Star Wars Battlefront II has left me scatterbrained.
It’s simultaneously the game I wish we would’ve gotten from DICE last time around and also a worst-case scenario with its far-reaching, impossible-to-ignore loot boxes and progression system.
I’ve had a few co-workers ask me how Battlefront II is going so far. My immediate reaction is to spout off a range of thoughts, touching on the middling campaign and its overuse of cameos, the much-refined space combat and hero vs. villain modes, and the dreadfully slow pace of unlocks, among other stray observations. I just can’t seem to give them a quick, concise take. That’s partially because I need to spend more time with the multiplayer, but it’s also because this game is all over the place.
Star Wars Battlefront II (PC [reviewed], PS4, Xbox One)
Developer: EA DICE, Motive Studios, Criterion Software
Publisher: Electronic Arts
Release: November 17, 2017
The most straightforward thing to cover is the story, which sees an Imperial commander and her special forces Inferno Squad do their part to squash the rebellion — at least in the beginning. Battlefront II bridges the events of Return of the Jedi and The Forces Awakens, and given how the former movie ends, well, it’s no secret that things aren’t looking great for the Empire. The four-to-five-hour campaign follows a lot of beats you’d naturally expect given its setting and protagonist, and a few you wouldn’t.
At certain times, the campaign comes across as a tacked-on, adapted-from-multiplayer excursion, but during its best sequences — notably the aerial battles, including one memorable level that transitions from dogfights to on-the-ground combat and back again — it reaches greater heights. To have something even remotely approaching the Rogue Squadron games again was a great joy for me.
That said, Battlefront II could have done so much more with Inferno Squad and its increasingly conflicted leader, Iden Versio — but it’s much too busy shuffling you from one spot to the next for that kind of character development to ever stand a chance. It also doesn’t help that a significant portion is spent playing as existing (and far more recognizable) characters from Star Wars lore. There are several swaps throughout and without spoiling any of them, I’d say only one or two felt warranted.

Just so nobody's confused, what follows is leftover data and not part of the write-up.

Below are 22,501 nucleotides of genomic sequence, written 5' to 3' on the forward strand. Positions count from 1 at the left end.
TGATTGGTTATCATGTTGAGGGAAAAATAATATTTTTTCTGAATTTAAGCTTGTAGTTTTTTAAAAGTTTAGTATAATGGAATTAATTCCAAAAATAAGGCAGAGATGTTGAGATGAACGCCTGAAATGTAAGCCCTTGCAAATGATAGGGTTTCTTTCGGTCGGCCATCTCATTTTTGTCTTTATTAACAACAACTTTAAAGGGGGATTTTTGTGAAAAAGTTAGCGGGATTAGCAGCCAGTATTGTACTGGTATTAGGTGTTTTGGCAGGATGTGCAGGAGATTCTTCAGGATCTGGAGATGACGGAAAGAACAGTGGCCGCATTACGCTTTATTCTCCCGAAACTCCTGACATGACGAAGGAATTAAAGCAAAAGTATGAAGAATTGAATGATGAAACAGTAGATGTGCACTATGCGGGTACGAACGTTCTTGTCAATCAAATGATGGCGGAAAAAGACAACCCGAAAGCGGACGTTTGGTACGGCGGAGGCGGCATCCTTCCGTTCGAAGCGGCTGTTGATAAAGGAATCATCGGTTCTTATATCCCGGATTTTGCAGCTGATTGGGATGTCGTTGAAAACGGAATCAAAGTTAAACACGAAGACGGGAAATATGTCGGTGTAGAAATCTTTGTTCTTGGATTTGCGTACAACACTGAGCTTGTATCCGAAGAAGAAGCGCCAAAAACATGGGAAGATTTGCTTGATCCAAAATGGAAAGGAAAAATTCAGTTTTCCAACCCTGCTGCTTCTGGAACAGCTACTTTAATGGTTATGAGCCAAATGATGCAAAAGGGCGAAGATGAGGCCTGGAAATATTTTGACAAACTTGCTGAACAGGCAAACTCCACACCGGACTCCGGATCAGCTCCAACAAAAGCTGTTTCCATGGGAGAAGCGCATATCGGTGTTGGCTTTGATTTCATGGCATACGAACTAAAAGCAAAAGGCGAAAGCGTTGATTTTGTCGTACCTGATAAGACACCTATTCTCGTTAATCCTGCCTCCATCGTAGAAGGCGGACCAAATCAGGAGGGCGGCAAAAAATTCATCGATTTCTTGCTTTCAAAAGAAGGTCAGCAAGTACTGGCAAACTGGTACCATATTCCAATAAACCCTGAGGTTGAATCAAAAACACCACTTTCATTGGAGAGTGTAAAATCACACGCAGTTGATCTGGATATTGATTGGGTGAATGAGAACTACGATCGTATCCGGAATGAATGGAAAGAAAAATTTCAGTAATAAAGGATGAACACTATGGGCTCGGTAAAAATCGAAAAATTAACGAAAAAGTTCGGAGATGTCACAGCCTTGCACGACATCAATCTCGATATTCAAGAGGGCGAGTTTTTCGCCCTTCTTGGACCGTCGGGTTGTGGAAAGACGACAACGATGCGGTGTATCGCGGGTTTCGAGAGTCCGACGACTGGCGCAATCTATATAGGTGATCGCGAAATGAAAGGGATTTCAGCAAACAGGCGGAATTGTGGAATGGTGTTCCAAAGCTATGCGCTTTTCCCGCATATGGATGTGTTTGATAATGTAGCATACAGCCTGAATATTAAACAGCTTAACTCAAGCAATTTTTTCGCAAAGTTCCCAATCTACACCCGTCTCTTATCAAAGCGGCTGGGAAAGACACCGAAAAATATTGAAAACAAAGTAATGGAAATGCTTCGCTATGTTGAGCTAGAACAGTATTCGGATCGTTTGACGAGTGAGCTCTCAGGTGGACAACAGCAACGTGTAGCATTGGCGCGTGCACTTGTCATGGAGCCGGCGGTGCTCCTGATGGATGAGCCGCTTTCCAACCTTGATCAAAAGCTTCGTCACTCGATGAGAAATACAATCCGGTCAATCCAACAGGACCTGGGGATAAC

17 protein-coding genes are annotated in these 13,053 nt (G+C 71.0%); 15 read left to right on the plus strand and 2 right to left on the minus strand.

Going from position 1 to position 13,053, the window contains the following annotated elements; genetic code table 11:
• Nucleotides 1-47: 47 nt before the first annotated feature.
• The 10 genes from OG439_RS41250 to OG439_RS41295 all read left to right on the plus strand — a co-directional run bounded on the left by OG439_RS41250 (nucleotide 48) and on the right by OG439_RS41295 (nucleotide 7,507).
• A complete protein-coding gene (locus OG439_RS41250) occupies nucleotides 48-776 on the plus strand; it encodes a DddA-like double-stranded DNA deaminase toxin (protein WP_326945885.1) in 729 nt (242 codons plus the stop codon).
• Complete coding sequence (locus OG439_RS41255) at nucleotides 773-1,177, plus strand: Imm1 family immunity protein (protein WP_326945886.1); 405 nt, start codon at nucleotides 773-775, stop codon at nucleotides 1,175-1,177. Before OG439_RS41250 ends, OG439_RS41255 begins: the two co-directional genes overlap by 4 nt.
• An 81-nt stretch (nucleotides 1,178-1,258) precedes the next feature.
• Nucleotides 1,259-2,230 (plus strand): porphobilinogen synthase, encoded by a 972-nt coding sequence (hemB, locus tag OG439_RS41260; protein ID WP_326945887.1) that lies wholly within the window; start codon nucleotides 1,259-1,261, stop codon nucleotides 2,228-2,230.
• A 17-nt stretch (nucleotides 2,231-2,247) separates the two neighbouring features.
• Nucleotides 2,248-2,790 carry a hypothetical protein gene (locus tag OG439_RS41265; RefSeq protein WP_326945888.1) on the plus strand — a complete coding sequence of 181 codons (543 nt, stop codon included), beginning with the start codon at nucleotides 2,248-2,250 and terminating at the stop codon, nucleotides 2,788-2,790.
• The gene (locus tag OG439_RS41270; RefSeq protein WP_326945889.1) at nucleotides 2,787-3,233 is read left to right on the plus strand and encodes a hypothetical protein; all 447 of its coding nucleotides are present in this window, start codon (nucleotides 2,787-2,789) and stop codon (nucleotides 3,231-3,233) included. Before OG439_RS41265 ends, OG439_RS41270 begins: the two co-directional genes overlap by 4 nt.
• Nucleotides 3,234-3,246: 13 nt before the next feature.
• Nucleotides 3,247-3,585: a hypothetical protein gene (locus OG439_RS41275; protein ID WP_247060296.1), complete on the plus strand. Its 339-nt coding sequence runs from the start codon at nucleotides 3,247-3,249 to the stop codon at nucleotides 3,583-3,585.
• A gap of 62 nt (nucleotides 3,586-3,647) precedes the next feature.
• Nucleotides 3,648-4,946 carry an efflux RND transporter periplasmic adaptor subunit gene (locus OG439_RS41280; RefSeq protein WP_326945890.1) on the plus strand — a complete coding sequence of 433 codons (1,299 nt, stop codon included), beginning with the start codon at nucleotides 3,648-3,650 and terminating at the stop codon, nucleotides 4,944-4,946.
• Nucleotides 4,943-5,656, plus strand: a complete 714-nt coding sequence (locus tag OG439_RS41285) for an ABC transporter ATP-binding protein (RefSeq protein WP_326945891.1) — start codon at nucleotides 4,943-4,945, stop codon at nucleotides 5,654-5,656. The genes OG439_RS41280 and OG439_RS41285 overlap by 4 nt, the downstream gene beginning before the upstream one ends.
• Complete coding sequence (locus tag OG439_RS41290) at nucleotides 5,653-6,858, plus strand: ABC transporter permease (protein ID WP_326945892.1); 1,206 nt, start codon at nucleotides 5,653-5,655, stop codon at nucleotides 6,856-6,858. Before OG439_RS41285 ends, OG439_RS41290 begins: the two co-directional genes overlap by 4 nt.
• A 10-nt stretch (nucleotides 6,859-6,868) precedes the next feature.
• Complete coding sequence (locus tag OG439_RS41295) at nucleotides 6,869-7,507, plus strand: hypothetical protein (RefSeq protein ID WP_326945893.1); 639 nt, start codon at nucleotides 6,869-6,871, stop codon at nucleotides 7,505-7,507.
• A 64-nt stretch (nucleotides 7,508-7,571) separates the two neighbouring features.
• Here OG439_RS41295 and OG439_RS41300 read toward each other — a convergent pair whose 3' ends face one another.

The end result is a single-player jaunt that gets the job done, exceeding expectations in some areas and falling short in others. I’d hesitate to recommend picking up Battlefront II solely for its campaign, but if you ever do play the game down the line, it’s worth taking the time to run through this part of it.
Which brings us to the bulk of the Battlefront II experience and the part that has agitated huge swaths of internet-goers: the multiplayer. When I first heard that EA was dropping the season pass model for the sequel, I was thankful; I didn’t want to see the community divided like it was in Battlefront.
But if the price we have to pay for free post-release maps, modes, and heroes is an overzealous loot box model that mars the entire game, I’m not convinced it was worth it. With famed characters like Luke and Vader needlessly locked behind in-game-currency purchases, and alternate and even straight-up enhanced character/ship/hero abilities obtained from randomized loot boxes, it feels like a scummy race to see who can become overpowered the quickest. DICE has made tweaks and will surely make more as people continue to voice their entirely warranted disapproval. For now, at least weapon unlocks are genuinely earned through play, and in-game challenges help lessen the grind. But that’s not enough. They need to overhaul. They need to start emphasizing cosmetic rewards over stat-altering gear.
Let me put it this way: I wouldn’t feel good about Battlefront II‘s progression system even if there were no way to buy loot boxes with real money. It’d still be a drag. And the fact that we’re talking about a full-priced, big-publisher, triple-A game here makes the whole situation even less forgivable.
It’s a shame, because this game addresses so many of my issues with 2015’s Battlefront. It has a more fleshed-out, refined breadth of content. Space battles feel meaningful, with strategic objectives for both sides that aren’t just “everyone meet in the middle and kill each other a bunch.” Heroes vs. Villains mode actually lets everyone play as heroes and villains now, enabling me to gun down Yoda and Han as a bounty hunter lizard man with Predator vision. There are even decent customizable single-player offerings beyond the campaign. But damn if Battlefront II isn’t bogged down by corporate greed.
[This review-in-progress is based on a retail build of the game provided by the publisher.]